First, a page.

Curreny both my daughter and I are shooting my S400 in benchrest comps. As Rosie is only 12 she had our gunsmith cut the stock down by a couple of inches. No I didn't really get much choice in that! I recently managed to aquire a nearly new replacement stock, the rifle is about 9 years old. I have removed the stock before and when replaced it did not affect the zero. When we now change stocks though there is a very consistent 2 moa variation in elevation, with the gun shooting low with the new stock. I have shot the gun with the old shortened stock, and off the bench both of our zero's are the same. Just to make clear the only difference is the stock, I am even using the same stock screw in both stocks. I would not have expected changing the stocks would have changed the zero by that much and so consistently. Dose anyone have any really good ideas why ther should be such a consistent variation between the two stocks?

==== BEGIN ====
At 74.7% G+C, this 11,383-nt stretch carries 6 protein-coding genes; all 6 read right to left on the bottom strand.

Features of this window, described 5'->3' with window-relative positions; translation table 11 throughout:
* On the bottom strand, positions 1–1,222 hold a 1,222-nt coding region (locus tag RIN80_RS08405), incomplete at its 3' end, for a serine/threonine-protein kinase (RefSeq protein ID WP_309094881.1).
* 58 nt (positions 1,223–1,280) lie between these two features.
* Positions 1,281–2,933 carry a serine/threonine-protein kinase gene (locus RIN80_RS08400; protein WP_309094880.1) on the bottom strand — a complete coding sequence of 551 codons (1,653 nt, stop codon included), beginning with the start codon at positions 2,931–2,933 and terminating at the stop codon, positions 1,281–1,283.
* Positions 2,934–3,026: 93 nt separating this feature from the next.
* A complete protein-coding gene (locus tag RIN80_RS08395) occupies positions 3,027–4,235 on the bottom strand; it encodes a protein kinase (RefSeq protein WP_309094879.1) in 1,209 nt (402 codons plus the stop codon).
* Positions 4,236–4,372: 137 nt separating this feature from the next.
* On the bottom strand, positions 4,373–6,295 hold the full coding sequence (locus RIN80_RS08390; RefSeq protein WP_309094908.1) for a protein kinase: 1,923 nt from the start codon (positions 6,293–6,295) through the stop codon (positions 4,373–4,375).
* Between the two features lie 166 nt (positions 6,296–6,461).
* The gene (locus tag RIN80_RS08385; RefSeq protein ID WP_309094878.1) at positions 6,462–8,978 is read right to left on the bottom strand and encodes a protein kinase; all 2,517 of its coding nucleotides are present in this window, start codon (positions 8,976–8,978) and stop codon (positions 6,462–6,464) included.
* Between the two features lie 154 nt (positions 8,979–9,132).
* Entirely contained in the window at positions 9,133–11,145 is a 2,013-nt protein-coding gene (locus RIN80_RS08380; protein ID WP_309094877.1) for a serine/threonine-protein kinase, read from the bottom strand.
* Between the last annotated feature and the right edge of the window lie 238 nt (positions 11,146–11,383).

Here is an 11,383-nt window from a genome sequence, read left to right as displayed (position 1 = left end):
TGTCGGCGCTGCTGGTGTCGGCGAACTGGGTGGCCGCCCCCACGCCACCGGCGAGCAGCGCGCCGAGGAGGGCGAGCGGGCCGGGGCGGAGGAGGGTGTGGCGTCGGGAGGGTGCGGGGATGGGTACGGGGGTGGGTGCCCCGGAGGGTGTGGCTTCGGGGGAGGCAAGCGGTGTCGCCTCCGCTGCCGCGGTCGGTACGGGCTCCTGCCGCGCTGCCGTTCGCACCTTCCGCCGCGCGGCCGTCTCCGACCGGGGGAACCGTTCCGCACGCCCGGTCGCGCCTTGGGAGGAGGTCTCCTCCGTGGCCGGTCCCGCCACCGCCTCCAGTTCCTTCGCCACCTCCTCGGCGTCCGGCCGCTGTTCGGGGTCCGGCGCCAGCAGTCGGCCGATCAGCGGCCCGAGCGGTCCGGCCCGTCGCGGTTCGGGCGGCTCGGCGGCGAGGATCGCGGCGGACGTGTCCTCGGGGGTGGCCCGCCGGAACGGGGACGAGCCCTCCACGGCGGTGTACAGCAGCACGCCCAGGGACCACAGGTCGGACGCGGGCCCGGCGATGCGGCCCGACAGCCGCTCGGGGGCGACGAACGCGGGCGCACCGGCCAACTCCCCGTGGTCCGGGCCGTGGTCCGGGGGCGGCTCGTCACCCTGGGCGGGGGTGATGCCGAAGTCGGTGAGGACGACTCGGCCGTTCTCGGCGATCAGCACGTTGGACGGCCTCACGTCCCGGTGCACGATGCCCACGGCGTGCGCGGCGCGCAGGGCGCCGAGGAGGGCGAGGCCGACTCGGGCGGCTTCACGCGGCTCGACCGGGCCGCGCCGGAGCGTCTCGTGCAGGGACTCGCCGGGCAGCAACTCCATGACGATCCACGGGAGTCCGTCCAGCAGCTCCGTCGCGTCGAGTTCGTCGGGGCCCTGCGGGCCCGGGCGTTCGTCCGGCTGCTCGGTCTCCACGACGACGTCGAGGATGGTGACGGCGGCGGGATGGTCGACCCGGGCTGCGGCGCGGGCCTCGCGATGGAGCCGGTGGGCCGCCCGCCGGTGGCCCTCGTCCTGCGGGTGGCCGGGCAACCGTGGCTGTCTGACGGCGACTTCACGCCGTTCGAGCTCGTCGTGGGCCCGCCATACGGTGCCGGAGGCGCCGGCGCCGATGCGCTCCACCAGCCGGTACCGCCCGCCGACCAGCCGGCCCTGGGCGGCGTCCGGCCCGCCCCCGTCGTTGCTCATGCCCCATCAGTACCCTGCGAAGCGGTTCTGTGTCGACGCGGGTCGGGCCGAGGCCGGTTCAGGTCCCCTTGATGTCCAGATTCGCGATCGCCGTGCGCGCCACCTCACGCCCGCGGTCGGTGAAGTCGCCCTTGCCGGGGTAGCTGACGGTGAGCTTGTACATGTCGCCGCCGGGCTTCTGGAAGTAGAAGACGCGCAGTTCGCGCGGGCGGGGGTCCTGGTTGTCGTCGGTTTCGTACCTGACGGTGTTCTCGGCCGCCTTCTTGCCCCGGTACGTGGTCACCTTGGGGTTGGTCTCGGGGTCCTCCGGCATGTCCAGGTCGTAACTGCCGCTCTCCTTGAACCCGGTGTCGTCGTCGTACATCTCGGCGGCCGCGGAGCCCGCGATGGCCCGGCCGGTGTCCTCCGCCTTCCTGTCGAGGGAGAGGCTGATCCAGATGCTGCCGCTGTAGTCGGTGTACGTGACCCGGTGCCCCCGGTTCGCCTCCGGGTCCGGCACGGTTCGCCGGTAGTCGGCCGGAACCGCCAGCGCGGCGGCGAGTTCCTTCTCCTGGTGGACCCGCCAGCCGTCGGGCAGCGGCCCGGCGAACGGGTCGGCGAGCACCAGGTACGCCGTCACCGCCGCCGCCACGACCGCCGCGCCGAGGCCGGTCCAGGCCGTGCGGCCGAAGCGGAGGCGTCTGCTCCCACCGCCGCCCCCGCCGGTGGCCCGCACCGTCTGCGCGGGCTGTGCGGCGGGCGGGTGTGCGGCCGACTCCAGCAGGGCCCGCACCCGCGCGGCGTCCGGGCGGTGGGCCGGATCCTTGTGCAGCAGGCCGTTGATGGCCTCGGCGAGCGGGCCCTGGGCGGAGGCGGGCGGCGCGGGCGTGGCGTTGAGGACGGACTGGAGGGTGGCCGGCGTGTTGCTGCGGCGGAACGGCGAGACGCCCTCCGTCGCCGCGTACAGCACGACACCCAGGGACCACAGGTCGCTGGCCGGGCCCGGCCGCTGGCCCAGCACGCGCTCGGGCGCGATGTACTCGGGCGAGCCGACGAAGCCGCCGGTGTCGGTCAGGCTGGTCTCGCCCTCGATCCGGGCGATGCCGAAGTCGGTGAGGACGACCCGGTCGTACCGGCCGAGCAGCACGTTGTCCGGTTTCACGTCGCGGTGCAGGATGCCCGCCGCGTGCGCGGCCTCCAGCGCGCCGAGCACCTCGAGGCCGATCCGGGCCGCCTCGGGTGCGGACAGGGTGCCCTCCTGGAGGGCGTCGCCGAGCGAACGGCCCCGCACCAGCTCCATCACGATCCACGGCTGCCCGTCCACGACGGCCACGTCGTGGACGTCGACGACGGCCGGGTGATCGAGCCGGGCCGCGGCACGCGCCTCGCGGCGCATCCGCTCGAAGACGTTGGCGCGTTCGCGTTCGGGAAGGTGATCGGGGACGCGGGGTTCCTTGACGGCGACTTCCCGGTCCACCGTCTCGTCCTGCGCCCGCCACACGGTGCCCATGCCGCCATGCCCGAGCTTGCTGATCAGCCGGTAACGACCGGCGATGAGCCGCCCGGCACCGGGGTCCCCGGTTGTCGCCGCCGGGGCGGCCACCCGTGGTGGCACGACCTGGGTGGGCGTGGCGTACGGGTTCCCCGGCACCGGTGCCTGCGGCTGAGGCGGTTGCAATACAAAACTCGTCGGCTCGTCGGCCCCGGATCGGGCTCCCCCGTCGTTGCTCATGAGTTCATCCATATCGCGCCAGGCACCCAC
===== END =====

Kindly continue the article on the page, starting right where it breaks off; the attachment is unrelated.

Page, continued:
Slight variation in the inletting of the stock?
He who never made a mistake never learned anything!
He who never missed never shot!
Trouble is, even with differences in the inletting, I don't see why the change of stock should change the zero so consistantly and by som much. I know the S400 is not truly free floated but I can't see the stock affecting the air tube, to then affect the barrel to give a 2moa variation. it would be intersting if it were possible to set the action up on the rest and shoot it without the stock.
Changing the stock shouldn't change the poi at all unless the gun is moving in the stock or its bending breach block when you tighten it up.
So much that that the barrel/scope move, but I cant really see that happening.
Try loosing the bolt ever so slightly, shoot loosen a little more shot, untill it loose in the stock and notice any poi change.
Check the sticky pads at the fore end, near the fill port,
and the scope mounts.
Zero is only the relation to your barrel and scope, a stock is only a way to hold and steady the device. abet some damping of vibrations.
possibly your positioning your eye differently using a different stock.